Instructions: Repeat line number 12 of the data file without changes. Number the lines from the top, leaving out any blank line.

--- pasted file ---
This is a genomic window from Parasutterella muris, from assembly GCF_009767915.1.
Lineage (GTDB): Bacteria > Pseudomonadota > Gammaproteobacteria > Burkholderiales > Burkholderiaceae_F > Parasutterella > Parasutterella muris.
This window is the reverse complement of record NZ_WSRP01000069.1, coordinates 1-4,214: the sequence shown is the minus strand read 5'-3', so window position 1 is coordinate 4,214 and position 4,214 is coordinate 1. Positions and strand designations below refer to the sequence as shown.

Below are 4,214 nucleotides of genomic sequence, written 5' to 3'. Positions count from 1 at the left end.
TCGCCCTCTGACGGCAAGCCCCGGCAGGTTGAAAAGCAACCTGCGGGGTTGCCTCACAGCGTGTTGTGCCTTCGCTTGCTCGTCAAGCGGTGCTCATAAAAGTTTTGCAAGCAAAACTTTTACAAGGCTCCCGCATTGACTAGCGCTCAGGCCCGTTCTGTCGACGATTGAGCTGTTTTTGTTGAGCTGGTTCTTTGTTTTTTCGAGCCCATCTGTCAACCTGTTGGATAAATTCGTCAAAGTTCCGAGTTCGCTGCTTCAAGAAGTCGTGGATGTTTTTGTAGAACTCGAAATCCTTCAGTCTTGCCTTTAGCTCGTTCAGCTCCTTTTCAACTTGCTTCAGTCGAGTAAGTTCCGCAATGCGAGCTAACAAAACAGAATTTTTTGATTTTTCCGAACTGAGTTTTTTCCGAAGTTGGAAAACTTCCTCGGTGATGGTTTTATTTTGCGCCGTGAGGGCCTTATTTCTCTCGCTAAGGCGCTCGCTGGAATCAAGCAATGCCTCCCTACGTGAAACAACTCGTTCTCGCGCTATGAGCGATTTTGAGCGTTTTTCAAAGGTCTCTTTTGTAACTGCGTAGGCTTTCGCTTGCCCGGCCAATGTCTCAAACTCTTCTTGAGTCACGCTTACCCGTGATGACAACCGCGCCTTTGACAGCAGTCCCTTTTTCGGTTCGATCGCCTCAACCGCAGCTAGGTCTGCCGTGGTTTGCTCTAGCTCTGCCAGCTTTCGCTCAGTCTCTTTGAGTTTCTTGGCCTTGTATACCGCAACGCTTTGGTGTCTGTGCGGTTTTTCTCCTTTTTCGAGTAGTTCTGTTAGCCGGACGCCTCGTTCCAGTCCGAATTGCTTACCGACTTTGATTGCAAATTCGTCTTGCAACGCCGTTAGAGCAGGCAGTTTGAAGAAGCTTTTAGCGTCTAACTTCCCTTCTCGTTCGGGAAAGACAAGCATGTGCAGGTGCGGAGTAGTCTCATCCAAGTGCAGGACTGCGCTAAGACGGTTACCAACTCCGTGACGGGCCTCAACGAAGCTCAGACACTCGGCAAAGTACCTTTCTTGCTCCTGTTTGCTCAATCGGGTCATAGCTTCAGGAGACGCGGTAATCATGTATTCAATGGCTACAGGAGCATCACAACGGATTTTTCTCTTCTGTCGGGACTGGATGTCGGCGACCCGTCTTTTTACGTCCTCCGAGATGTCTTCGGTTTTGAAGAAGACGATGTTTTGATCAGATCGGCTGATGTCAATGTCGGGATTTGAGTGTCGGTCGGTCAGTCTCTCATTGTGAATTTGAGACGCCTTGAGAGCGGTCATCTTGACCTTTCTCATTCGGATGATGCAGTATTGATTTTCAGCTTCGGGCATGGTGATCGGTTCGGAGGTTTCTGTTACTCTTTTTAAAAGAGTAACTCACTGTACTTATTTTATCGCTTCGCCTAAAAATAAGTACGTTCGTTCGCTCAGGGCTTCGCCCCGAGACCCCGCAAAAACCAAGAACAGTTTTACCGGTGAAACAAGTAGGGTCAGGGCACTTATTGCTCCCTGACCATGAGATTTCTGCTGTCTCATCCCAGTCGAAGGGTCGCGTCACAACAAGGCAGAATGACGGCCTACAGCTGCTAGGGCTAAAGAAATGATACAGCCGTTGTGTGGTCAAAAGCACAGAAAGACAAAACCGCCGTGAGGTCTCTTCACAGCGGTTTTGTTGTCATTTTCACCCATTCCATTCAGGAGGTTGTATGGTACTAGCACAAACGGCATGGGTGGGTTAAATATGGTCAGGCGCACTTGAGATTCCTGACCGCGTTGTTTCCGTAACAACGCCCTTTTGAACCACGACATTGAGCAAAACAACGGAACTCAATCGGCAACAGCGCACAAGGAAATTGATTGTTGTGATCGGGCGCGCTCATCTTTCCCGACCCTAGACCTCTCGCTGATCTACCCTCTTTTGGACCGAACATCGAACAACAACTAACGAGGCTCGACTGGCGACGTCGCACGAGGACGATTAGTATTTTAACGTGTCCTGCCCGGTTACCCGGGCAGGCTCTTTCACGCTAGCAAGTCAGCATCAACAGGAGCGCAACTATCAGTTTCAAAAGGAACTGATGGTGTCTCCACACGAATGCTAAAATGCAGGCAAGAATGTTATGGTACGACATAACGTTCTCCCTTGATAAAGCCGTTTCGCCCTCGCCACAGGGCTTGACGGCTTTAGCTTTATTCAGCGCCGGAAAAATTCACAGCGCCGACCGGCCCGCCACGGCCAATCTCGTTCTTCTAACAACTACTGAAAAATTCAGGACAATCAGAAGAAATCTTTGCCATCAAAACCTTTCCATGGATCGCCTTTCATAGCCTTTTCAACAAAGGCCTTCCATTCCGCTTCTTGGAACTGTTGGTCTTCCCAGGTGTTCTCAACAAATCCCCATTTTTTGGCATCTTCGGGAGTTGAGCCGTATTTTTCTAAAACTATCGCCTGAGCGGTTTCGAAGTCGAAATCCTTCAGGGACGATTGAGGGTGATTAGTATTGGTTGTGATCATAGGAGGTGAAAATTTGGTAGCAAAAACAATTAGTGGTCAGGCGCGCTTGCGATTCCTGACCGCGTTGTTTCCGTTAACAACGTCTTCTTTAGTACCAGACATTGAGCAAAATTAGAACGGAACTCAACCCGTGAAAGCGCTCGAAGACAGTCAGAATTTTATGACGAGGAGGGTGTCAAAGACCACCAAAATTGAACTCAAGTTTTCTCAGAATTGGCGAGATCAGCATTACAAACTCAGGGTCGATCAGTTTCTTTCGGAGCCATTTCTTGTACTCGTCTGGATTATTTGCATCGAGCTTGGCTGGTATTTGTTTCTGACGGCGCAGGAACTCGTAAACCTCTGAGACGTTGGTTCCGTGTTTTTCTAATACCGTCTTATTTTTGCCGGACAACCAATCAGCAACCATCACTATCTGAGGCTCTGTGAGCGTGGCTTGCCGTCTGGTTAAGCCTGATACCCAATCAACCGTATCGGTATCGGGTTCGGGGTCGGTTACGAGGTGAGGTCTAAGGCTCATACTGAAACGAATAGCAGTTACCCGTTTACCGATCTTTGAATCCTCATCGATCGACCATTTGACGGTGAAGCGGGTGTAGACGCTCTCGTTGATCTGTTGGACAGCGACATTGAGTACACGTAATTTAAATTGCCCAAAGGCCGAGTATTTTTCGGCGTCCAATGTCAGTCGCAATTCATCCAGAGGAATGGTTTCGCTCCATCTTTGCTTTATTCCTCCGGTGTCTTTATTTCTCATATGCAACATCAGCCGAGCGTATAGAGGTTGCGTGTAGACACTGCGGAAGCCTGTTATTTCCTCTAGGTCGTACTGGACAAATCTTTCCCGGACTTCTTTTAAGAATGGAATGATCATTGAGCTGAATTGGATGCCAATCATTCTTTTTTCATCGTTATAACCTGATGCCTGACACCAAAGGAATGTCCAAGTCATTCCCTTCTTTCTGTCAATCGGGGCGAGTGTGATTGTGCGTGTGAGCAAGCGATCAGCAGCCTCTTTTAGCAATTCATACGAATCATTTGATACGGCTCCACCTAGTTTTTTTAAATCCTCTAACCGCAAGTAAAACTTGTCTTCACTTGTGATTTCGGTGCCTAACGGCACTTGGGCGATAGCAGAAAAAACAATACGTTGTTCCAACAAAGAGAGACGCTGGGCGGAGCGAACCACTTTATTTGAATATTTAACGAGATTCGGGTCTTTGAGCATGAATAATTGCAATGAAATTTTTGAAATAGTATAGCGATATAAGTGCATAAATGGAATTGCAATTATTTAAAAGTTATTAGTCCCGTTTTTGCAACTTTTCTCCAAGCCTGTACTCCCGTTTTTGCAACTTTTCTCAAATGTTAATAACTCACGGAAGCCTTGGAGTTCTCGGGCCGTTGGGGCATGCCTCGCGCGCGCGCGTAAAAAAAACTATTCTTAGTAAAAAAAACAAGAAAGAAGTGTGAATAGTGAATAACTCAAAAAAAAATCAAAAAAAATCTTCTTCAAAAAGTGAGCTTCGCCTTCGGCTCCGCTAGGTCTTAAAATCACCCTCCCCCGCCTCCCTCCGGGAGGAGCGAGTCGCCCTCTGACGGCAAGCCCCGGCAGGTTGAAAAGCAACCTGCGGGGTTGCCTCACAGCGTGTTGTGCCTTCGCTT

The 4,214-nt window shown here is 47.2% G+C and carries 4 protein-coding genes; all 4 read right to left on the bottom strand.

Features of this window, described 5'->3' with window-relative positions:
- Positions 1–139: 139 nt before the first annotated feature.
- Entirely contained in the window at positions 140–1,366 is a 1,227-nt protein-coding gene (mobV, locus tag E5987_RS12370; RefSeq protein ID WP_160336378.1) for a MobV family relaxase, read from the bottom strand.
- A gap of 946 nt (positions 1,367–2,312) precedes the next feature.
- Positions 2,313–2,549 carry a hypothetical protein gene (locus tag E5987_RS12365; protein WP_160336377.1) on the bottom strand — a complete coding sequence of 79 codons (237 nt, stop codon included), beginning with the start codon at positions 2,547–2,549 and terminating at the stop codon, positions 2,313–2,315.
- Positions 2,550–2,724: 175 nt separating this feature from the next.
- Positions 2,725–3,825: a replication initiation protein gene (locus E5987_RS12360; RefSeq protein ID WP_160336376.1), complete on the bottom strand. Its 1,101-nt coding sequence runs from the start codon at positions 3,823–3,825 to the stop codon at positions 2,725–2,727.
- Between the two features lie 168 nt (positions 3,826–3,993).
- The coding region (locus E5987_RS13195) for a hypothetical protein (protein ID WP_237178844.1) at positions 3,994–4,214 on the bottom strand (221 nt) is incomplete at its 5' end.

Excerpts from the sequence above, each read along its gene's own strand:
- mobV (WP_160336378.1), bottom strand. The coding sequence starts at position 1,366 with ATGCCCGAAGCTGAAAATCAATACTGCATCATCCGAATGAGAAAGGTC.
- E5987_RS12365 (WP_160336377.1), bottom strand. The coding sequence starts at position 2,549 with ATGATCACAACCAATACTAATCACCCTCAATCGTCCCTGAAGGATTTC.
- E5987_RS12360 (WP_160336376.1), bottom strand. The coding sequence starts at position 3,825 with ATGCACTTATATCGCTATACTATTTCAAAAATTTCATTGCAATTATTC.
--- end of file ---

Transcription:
- Positions 2,550–2,724: 175 nt separating this feature from the next.